A walk in the woods. A picnic. Camping. Fruit picking. These are just some of the summertime activities that can put us at risk of a rare but potentially serious disease: tick-borne encephalitis (TBE).
The disease is spread by small eight-legged parasites known as ticks and affects people of all ages. Although it is rare, cases have been reported in more than 35 countries in Europe and Asia. Central and Eastern European countries are known to be hotspots.
Ticks are found in forests and meadows, parks and gardens — and even in cities — when temperatures rise above 6℃. As well as potentially carrying TBE, they can spread Lyme disease. But while Lyme disease is caused by a bacterium and can be treated with antibiotics, TBE is caused by a virus for which there is currently no cure.
A tick bite can go unnoticed and some people do not experience symptoms. However, if you are infected with the virus that causes TBE, the first phase of symptoms (after 2-7 days) can include high fever, headache, nausea and muscle spasms.
This may be followed by a symptom-free respite period (2-10 days). However, a second phase of symptoms can follow due to inflammation of the brain and spine. These symptoms include high fever, headache, nausea, vomiting and vertigo.
One in three people developed long-term effects lasting months or years: muscle weakness, paralysis, cognitive changes, loss of consciousness and disorders affecting coordination, balance and speech. TBE can be fatal in very rare cases.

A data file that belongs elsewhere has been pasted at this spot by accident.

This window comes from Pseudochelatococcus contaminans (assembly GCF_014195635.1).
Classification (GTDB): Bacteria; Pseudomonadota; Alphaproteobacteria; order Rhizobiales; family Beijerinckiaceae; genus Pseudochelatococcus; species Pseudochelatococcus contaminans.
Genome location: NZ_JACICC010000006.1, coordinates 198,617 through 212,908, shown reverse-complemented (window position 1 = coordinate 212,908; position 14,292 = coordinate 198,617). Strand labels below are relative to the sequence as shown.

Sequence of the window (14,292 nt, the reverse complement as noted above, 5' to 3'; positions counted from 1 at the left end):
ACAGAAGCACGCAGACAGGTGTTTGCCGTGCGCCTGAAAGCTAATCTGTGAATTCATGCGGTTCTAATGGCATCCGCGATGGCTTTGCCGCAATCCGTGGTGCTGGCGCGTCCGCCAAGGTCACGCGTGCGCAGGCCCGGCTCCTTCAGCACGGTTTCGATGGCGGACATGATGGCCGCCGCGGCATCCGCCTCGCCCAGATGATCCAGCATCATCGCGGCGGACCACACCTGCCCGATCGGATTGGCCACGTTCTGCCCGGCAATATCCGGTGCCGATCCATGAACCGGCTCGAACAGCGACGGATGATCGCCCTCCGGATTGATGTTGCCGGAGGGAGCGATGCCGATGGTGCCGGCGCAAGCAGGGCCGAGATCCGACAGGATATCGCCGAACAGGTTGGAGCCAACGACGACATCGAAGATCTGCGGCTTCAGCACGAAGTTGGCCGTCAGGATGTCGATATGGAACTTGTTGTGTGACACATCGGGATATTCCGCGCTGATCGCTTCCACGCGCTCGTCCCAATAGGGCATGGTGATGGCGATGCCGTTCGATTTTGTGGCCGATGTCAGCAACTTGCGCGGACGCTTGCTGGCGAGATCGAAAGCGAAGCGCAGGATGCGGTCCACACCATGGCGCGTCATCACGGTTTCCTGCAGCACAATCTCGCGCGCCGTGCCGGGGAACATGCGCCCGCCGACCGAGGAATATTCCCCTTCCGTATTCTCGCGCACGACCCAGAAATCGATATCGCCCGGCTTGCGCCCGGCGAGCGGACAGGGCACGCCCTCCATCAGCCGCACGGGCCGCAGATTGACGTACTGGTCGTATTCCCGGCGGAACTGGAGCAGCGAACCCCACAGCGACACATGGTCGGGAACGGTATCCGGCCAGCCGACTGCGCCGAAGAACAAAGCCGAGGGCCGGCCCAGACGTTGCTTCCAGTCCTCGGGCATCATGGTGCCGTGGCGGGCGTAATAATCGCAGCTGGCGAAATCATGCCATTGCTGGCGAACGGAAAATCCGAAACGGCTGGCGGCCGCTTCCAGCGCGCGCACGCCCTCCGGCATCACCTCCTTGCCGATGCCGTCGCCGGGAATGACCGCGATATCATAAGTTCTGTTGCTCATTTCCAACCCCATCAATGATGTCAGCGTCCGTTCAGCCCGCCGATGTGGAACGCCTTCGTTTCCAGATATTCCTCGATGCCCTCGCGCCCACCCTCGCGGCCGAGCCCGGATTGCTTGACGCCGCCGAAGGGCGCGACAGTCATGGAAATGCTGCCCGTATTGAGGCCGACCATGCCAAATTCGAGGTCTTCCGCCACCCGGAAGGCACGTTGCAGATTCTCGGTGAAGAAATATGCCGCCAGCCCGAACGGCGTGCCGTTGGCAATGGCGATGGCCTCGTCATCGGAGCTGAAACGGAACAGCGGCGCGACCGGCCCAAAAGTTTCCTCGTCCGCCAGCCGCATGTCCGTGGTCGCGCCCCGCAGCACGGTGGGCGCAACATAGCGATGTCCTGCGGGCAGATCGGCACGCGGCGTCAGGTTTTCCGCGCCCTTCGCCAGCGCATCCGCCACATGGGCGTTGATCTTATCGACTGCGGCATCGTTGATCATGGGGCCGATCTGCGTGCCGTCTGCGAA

How to protect against TBE
- Avoid heavily tick-infected areas of forest and woodland
- Use insect repellent
- Wearing light-coloured long-sleeved clothes (with trousers tucked into sock)
- Check your body for ticks
- Remove ticks as soon as possible using a pair of fine-tipped tweezers
- TBE vaccination (speak to your healthcare professional)
Removing a tick is a delicate process. The goal is to remove the tick swiftly, including the mouth parts which contain any bacteria or virus that the tick may have.
As explained in this guide developed by the US Centers for Disease Control (CDC), tweezers should be used to grasp the tick as close to the skin’s surface as possible. Pull upwards — don’t twist as this can cause the mouth parts to break off and remain in the skin. If this happens, be sure to remove the mouth parts.
Wherever you go this summer, stay safe and follow local public health guidance. Check out our Top 5 Travel Tips.